Employing a static cost–loss economic model adapted to reservoir operations for hydroelectric managers, a forecast system that provides a suite of ensembles yields positive economic value for a broader range of users than do either a single fine-resolution forecast model or a single forecast composed of the ensemble average. Second, the study showed that different forecast users, characterized by specific cost–loss ratios, require different precipitation probability thresholds to trigger preventative actions. Users with different cost–loss ratios correspond to operators of reservoirs with different head-loss parameters, different sizes of reservoirs, and different baseflows (e.g., lower *C*/*L* ratio applies to reservoirs with low base inflows, high head, large areal reservoirs, and high storage, all of which are typical of rainfall-fed mountain watersheds). The larger economic benefit of probabilistic forecasts is achieved by allowing users to match forecast probabilities with cost–loss ratios specific to their particular operational needs.

Decision theory, employing a utility function designed specifically for market selling of hydroelectric energy from rapid response rainfall-dominated reservoirs, was used to quantify the positive impact (profit generation) from employing an EPS to generate probabilistic forecasts. The forecasts generated by the SREF system analyzed in Part I are superior to a single, high-resolution deterministic forecast in maximizing profit from the particular hydroelectric facility (Jordan River) studied here, with the ensemble-averaged forecasts outperforming the full suite of ensembles by a relatively small margin.

Employing economic models such as a static binary cost–loss model, or a continuous decision theory model, is a preliminary step in assessing the value of ensemble-based precipitation forecasts to water resource managers. The ultimate goal of ensemble forecasting for reservoir operating planners is to be able to translate the uncertainty in future weather into uncertainty in runoff and inflow, and ultimately the amount of energy generated at a particular reservoir/hydroelectric facility. The uncertainty in overall inflow must also incorporate uncertainty in the hydrologic model that translates forecast precipitation and temperature into reservoir inflow. Future research will include a hydrometeorological model driven by probabilistic meteorological input variables to determine inflows and, ultimately, available energy.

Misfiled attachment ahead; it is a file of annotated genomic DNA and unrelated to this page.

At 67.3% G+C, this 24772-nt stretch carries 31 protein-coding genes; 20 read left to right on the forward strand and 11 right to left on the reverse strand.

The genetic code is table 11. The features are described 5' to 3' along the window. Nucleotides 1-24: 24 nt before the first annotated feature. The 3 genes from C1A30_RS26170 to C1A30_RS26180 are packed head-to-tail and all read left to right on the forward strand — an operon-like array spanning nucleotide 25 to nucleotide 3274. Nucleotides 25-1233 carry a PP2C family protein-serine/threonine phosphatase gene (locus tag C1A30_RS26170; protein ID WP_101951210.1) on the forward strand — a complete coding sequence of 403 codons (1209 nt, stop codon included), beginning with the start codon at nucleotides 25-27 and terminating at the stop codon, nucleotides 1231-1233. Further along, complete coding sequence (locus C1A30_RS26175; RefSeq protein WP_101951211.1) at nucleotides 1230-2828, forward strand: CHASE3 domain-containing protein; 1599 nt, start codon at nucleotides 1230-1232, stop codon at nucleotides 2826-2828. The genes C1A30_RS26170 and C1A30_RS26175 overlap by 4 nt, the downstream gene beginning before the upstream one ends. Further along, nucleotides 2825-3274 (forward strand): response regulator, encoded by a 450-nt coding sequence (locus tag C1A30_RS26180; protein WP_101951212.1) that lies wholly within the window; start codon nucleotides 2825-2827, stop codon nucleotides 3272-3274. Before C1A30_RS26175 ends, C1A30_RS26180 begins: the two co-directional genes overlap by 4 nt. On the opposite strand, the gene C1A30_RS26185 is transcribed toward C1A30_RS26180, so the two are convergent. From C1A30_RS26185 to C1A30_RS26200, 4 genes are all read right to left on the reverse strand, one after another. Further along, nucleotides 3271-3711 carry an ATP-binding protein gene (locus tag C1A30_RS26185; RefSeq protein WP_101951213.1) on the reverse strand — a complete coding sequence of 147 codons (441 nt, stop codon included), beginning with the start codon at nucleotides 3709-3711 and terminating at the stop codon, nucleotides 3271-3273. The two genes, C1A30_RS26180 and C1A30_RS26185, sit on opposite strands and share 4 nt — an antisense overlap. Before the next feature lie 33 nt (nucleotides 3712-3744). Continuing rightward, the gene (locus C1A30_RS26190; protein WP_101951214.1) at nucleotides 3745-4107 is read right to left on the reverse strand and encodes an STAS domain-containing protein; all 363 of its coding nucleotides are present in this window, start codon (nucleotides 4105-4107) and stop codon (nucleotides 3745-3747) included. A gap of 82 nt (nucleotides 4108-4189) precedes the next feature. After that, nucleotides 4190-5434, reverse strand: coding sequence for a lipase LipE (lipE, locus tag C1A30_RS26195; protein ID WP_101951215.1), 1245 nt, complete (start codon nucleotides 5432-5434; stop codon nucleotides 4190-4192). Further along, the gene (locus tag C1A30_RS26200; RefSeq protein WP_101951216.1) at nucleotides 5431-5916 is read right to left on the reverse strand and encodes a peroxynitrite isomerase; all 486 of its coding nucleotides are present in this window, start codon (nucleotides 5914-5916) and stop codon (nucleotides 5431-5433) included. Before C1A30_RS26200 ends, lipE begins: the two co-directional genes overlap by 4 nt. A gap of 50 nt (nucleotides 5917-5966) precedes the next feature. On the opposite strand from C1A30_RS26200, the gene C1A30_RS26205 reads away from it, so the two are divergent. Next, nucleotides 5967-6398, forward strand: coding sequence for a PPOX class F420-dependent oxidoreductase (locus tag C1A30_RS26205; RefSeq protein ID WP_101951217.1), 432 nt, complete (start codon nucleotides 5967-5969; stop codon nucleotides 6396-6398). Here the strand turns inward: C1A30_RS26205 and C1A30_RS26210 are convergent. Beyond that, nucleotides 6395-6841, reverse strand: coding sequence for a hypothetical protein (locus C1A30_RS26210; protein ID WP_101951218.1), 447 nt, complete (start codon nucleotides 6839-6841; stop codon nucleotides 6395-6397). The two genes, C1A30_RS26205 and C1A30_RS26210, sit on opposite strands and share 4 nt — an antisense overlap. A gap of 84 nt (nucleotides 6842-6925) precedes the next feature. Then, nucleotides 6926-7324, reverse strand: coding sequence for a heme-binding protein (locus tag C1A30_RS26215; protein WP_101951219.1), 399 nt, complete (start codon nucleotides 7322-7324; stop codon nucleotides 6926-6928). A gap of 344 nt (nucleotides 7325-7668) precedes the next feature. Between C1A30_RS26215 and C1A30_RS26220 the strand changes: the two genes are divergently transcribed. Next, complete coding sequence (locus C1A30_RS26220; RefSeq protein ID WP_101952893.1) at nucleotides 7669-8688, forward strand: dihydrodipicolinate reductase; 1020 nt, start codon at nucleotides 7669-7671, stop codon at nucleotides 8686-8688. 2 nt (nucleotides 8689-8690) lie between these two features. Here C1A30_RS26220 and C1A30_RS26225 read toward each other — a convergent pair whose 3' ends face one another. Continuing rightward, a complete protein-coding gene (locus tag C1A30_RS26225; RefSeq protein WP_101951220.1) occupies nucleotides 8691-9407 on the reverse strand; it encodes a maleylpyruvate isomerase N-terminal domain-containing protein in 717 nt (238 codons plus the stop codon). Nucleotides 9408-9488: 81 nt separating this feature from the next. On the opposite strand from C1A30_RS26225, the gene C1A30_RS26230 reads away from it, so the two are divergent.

## Acknowledgments

The authors thank BC Hydro Corporation and the Meteorological Service of Canada for providing the precipitation observations necessary to perform this study. In addition, the Geophysical Disaster Computational Fluid Dynamics Centre (GDCFDC), within the Department of Earth and Ocean Sciences at the University of British Columbia (UBC), is acknowledged for providing the numerical model forecasts used in this study. In particular, we thank Mr. George Hicks II for his efforts in making the numerical forecast information available to us. The GDCFDC gratefully acknowledges the following organizations for computer-purchase grants: Canadian Foundation for Innovation, British Columbia Knowledge Development Fund, and UBC. Additional grant support was provided by the Canadian Natural Sciences and Engineering Research Council, and Environment Canada. The authors thank the two anonymous reviewers for their suggestions to improve the paper.

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Daily precipitation vs daily inflow for the Jordan River on southwest Vancouver Island. (top) The daily inflow (flow rate in m^{3} day^{−1}) is determined from reservoir elevation and outflow measurements for the Jordan River reservoir system. (bottom) The daily precipitation (mm day^{−1}) was observed at a precipitation gauge in the middle of the watershed. The period of observations is from April 2003 to March 2005. The Pearson correlation coefficient for these two graphs is 0.88, indicating a high correlation between daily precipitation and daily reservoir inflow. For reservoirs throughout the study region the average Pearson correlation coefficient between daily precipitation and daily inflow is 0.70.